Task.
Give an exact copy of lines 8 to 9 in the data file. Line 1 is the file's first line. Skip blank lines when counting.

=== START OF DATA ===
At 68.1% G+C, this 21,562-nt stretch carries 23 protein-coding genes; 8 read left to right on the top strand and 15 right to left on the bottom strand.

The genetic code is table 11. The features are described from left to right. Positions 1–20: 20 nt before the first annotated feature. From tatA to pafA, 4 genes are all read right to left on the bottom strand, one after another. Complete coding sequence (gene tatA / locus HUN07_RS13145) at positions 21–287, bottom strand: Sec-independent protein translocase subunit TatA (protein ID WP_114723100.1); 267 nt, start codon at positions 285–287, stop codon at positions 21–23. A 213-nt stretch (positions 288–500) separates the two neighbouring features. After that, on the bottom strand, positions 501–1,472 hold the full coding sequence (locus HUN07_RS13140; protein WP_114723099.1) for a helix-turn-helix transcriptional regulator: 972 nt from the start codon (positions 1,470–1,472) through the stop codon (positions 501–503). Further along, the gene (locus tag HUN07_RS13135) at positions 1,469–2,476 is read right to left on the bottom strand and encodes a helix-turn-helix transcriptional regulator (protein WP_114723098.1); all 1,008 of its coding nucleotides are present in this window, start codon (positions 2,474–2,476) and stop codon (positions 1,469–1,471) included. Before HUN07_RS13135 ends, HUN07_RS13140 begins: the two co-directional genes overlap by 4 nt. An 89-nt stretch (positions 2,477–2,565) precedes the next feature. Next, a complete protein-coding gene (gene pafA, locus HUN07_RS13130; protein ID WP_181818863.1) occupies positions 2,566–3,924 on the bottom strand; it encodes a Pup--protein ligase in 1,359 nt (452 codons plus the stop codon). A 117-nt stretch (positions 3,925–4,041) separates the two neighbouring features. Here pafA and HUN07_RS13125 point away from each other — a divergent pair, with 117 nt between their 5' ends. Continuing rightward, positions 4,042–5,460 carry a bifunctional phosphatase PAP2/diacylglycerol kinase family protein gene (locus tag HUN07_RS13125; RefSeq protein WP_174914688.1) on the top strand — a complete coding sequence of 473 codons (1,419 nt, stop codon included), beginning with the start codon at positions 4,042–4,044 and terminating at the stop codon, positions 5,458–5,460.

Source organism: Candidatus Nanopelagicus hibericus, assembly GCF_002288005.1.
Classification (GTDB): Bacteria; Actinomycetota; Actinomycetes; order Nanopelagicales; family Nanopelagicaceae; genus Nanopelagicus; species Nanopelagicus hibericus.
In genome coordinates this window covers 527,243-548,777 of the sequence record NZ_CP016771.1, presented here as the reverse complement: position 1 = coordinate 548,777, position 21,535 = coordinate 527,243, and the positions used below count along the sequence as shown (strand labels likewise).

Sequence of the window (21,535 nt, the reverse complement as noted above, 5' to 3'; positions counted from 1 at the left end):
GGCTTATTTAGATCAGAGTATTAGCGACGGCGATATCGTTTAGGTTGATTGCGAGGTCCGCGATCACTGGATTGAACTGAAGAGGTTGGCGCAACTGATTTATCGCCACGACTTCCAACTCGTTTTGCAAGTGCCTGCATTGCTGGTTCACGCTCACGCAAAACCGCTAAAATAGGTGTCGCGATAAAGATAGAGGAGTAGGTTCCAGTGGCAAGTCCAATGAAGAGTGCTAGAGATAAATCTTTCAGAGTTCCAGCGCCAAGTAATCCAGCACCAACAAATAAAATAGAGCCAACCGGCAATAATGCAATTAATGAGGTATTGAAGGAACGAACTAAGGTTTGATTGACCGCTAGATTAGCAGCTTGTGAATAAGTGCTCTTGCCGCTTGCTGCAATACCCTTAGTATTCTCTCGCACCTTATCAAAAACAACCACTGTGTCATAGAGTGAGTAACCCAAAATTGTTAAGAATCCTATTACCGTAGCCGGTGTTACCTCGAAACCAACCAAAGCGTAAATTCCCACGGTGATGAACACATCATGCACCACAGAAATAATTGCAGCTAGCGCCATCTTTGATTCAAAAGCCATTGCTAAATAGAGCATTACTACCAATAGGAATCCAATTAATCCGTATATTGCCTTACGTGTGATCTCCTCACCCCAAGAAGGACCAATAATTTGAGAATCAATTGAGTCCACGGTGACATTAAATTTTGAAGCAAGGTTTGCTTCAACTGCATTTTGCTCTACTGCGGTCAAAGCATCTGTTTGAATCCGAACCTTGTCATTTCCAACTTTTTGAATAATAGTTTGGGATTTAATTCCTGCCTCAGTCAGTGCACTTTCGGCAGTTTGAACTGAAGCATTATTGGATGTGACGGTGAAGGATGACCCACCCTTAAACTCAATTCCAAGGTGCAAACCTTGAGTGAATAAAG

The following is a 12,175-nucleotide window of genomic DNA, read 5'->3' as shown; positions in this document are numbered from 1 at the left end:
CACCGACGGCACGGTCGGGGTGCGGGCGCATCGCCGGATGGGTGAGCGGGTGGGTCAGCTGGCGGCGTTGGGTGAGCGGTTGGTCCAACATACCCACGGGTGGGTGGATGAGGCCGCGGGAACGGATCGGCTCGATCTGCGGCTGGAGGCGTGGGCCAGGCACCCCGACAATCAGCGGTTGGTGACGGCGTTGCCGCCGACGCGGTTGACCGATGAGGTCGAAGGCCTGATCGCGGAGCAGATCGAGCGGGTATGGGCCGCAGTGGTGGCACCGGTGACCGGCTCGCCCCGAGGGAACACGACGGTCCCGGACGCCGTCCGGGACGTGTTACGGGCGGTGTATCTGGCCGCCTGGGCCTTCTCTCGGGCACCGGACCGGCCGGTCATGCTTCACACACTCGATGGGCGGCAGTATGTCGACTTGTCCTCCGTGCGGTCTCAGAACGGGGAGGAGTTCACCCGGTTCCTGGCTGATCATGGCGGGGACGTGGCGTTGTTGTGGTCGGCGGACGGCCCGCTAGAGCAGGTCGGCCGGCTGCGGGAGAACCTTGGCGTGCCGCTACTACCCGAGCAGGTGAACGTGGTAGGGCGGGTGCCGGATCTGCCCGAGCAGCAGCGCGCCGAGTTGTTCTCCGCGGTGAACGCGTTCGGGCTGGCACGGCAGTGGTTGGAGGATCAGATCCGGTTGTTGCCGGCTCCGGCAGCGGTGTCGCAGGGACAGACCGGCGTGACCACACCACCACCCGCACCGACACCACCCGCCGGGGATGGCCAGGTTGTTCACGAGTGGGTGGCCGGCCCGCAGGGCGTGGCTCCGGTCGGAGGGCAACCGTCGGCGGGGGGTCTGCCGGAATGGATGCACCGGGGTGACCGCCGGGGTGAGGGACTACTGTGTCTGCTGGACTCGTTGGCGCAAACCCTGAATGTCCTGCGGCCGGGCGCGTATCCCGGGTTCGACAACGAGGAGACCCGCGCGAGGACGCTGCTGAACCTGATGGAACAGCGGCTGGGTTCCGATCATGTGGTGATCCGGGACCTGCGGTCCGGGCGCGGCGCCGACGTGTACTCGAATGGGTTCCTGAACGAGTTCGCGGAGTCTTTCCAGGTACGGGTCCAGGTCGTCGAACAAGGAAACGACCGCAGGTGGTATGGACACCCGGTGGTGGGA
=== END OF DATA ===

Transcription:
The following is a 12,175-nucleotide window of genomic DNA, read 5'->3' as shown; positions in this document are numbered from 1 at the left end:
CACCGACGGCACGGTCGGGGTGCGGGCGCATCGCCGGATGGGTGAGCGGGTGGGTCAGCTGGCGGCGTTGGGTGAGCGGTTGGTCCAACATACCCACGGGTGGGTGGATGAGGCCGCGGGAACGGATCGGCTCGATCTGCGGCTGGAGGCGTGGGCCAGGCACCCCGACAATCAGCGGTTGGTGACGGCGTTGCCGCCGACGCGGTTGACCGATGAGGTCGAAGGCCTGATCGCGGAGCAGATCGAGCGGGTATGGGCCGCAGTGGTGGCACCGGTGACCGGCTCGCCCCGAGGGAACACGACGGTCCCGGACGCCGTCCGGGACGTGTTACGGGCGGTGTATCTGGCCGCCTGGGCCTTCTCTCGGGCACCGGACCGGCCGGTCATGCTTCACACACTCGATGGGCGGCAGTATGTCGACTTGTCCTCCGTGCGGTCTCAGAACGGGGAGGAGTTCACCCGGTTCCTGGCTGATCATGGCGGGGACGTGGCGTTGTTGTGGTCGGCGGACGGCCCGCTAGAGCAGGTCGGCCGGCTGCGGGAGAACCTTGGCGTGCCGCTACTACCCGAGCAGGTGAACGTGGTAGGGCGGGTGCCGGATCTGCCCGAGCAGCAGCGCGCCGAGTTGTTCTCCGCGGTGAACGCGTTCGGGCTGGCACGGCAGTGGTTGGAGGATCAGATCCGGTTGTTGCCGGCTCCGGCAGCGGTGTCGCAGGGACAGACCGGCGTGACCACACCACCACCCGCACCGACACCACCCGCCGGGGATGGCCAGGTTGTTCACGAGTGGGTGGCCGGCCCGCAGGGCGTGGCTCCGGTCGGAGGGCAACCGTCGGCGGGGGGTCTGCCGGAATGGATGCACCGGGGTGACCGCCGGGGTGAGGGACTACTGTGTCTGCTGGACTCGTTGGCGCAAACCCTGAATGTCCTGCGGCCGGGCGCGTATCCCGGGTTCGACAACGAGGAGACCCGCGCGAGGACGCTGCTGAACCTGATGGAACAGCGGCTGGGTTCCGATCATGTGGTGATCCGGGACCTGCGGTCCGGGCGCGGCGCCGACGTGTACTCGAATGGGTTCCTGAACGAGTTCGCGGAGTCTTTCCAGGTACGGGTCCAGGTCGTCGAACAAGGAAACGACCGCAGGTGGTATGGACACCCGGTGGTGGGA